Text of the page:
Bud noted that NJDEP would have to play an ongoing role by supplying VOC data from other parts of New Jersey as a comparison with the WCAMP results, in which case it would make sense to have the DEP take responsibility for converting the raw data into the summary formats. The CAP agreed.

Jane Bullis questioned the role of the AirQAP vis-ŗ-vis the Roche CAP with respect to the WCAMP. Bud suggested the Roche CAP present raw data to the AirQAP for conversion into the summary formats, since the state and federal environmental regulators are all represented there. Gary Meddaugh said in his view the AirQAP has a broader role with respect to air quality issues than the Roche CAP does. Jane disagreed, noting that the AirQAP and the WCAMP were both outgrowths of the Roche CAPís recommendations regarding SEPs. She suggested that the AirQAP should report to the Roche CAP.

Chairman Meddaugh requested that Janeís concern be presented to the AirQAP and that their reaction be reported back to the Roche CAP so this matter can be discussed further.

Status of SEP 2 Asthma Study

Dr. Weiss reported that that the asthma study now has 55 enrollees, with five more scheduled to be included as well, for a total of 60. It may be possible to add another 21, including some fourth-graders.

Monitoring Results for Chloroform

Jim Brandl explained that the health benchmark for chloroform and other VOCs assumed 70 years of continuous exposure, resulting in a cancer risk of one in a million. In 1996, the Roche Belvidere facility emitted 25 tons of chloroform per year from all sources, compared with the county-wide total of 229 tons per year from all sources, based on information provided by the EPAís National Air Toxics Assessment. Jim didnít know what the other chloroform sources in Warren County are and has asked EPA to clarify this.

During the period August through October 2002, EnviroPlan operated a VOC monitor on Rocheís property while the WCAMP monitoring stations were being developed. Jim noted that the detection limit for chloroform is actually higher than the health benchmark. The average measured chloroform concentration on site during that three-month period represented a health risk factor 30 times higher than the one in a million benchmark level, which still represents a relatively low health risk Ė far lower in fact than the chloroform concentration that the Occupational Safety and Health Administration has established as safe for workers over their working lifetime.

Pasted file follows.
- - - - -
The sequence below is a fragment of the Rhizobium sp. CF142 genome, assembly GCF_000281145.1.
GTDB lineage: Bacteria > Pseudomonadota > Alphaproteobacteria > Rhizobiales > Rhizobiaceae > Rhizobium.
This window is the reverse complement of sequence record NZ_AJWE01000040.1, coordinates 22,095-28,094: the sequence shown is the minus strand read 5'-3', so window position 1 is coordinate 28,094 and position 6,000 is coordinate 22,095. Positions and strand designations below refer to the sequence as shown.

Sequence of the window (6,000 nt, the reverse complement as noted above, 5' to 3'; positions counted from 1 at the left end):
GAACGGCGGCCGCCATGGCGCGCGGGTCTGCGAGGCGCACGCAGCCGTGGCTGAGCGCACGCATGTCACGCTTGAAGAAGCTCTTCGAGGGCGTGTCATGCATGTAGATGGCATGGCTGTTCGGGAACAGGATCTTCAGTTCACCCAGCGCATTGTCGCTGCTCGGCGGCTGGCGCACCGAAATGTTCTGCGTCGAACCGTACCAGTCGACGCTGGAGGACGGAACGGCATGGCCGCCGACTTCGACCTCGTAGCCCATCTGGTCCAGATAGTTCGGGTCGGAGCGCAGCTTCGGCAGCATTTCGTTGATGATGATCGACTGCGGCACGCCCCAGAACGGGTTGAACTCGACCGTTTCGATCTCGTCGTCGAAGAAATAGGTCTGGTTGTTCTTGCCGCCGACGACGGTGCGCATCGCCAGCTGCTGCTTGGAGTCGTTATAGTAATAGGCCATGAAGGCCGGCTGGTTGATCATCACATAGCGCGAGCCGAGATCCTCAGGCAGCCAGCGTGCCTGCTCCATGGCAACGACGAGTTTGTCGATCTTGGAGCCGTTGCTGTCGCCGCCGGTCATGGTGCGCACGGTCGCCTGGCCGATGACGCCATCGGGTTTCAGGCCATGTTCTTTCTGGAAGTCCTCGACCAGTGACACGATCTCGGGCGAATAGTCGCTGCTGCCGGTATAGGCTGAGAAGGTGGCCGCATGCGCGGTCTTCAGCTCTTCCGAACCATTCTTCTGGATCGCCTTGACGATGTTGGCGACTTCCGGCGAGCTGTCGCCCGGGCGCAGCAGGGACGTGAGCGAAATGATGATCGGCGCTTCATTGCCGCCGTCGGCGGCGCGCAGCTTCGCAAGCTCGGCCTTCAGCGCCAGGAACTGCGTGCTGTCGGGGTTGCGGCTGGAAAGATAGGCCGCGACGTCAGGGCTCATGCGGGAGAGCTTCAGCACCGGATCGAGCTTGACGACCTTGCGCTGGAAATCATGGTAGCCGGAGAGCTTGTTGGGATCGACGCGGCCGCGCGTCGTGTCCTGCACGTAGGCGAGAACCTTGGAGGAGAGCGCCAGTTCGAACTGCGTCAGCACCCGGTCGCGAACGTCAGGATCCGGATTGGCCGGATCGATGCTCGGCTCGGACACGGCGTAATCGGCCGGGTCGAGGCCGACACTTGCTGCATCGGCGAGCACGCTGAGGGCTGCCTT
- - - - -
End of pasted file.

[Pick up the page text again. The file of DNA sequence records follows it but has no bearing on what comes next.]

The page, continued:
Jim noted that the chloroform levels measured on Rocheís property couldnít be compared or equated directly with the levels measured at Belvidere High School, since the Roche site is not a population center while the high school is. He also noted that the chloroform readings at the high school have been non-detects so far. This confirmed the levels predicted by the computer modeling done as part of the health risk assessment conducted by Environmental Resources Management in the aftermath of Rocheís air permit violations. The actual levels agreed with the predicted levels, which entail a cancer risk of two in a million (compared with the national cancer risk of one in four). Rocheís chloroform emissions will soon be reduced even further when the thermal oxidizer goes on line at the end of March.

Plans for Next CAP Meeting

The next CAP meeting will be on April 15, at which there will be further discussion of the WCAMP and the formats for reporting summary results. In addition, Roche will provide an overview of its Title V permit, from the standpoint of environmental and health impacts, and will update the CAP on the status of its purchase by DSM. The CAP will also discuss new issues that should be the focus of its attention in the coming months

The meeting was adjourned at 9:15 P.M.